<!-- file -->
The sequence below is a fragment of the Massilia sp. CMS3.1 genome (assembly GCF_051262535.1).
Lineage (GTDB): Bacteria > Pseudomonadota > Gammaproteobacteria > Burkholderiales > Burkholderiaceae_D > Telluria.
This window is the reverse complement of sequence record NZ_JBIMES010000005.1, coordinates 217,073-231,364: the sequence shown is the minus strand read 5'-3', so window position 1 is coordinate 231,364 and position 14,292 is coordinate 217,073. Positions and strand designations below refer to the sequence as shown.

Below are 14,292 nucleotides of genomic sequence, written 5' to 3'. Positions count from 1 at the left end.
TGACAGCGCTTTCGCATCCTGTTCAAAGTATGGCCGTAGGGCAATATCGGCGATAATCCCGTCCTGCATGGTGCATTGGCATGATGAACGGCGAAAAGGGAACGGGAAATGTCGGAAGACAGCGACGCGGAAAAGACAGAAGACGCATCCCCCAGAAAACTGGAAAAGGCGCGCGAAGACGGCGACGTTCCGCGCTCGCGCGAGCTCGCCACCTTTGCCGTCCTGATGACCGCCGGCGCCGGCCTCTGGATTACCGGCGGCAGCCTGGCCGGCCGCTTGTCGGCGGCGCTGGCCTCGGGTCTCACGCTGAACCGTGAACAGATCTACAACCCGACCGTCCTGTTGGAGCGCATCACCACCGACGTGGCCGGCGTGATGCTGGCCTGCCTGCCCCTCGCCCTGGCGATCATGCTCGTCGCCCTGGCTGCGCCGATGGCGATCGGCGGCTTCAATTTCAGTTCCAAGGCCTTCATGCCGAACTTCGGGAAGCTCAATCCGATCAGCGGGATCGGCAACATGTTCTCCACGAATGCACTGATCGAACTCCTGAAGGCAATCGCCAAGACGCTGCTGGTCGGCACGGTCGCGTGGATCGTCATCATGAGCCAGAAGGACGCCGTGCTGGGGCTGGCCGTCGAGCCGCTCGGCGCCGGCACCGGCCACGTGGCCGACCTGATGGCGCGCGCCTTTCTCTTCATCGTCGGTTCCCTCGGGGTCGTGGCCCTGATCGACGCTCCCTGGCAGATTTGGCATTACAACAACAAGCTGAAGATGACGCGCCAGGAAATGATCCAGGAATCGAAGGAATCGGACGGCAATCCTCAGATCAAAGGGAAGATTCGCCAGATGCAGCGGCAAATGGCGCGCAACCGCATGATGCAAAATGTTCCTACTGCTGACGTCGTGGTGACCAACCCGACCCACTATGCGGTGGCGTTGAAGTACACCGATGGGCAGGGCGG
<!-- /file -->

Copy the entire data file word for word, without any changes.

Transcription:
The sequence below is a fragment of the Massilia sp. CMS3.1 genome (assembly GCF_051262535.1).
Lineage (GTDB): Bacteria > Pseudomonadota > Gammaproteobacteria > Burkholderiales > Burkholderiaceae_D > Telluria.
This window is the reverse complement of sequence record NZ_JBIMES010000005.1, coordinates 217,073-231,364: the sequence shown is the minus strand read 5'-3', so window position 1 is coordinate 231,364 and position 14,292 is coordinate 217,073. Positions and strand designations below refer to the sequence as shown.

Below are 14,292 nucleotides of genomic sequence, written 5' to 3'. Positions count from 1 at the left end.
TGACAGCGCTTTCGCATCCTGTTCAAAGTATGGCCGTAGGGCAATATCGGCGATAATCCCGTCCTGCATGGTGCATTGGCATGATGAACGGCGAAAAGGGAACGGGAAATGTCGGAAGACAGCGACGCGGAAAAGACAGAAGACGCATCCCCCAGAAAACTGGAAAAGGCGCGCGAAGACGGCGACGTTCCGCGCTCGCGCGAGCTCGCCACCTTTGCCGTCCTGATGACCGCCGGCGCCGGCCTCTGGATTACCGGCGGCAGCCTGGCCGGCCGCTTGTCGGCGGCGCTGGCCTCGGGTCTCACGCTGAACCGTGAACAGATCTACAACCCGACCGTCCTGTTGGAGCGCATCACCACCGACGTGGCCGGCGTGATGCTGGCCTGCCTGCCCCTCGCCCTGGCGATCATGCTCGTCGCCCTGGCTGCGCCGATGGCGATCGGCGGCTTCAATTTCAGTTCCAAGGCCTTCATGCCGAACTTCGGGAAGCTCAATCCGATCAGCGGGATCGGCAACATGTTCTCCACGAATGCACTGATCGAACTCCTGAAGGCAATCGCCAAGACGCTGCTGGTCGGCACGGTCGCGTGGATCGTCATCATGAGCCAGAAGGACGCCGTGCTGGGGCTGGCCGTCGAGCCGCTCGGCGCCGGCACCGGCCACGTGGCCGACCTGATGGCGCGCGCCTTTCTCTTCATCGTCGGTTCCCTCGGGGTCGTGGCCCTGATCGACGCTCCCTGGCAGATTTGGCATTACAACAACAAGCTGAAGATGACGCGCCAGGAAATGATCCAGGAATCGAAGGAATCGGACGGCAATCCTCAGATCAAAGGGAAGATTCGCCAGATGCAGCGGCAAATGGCGCGCAACCGCATGATGCAAAATGTTCCTACTGCTGACGTCGTGGTGACCAACCCGACCCACTATGCGGTGGCGTTGAAGTACACCGATGGGCAGGGCGG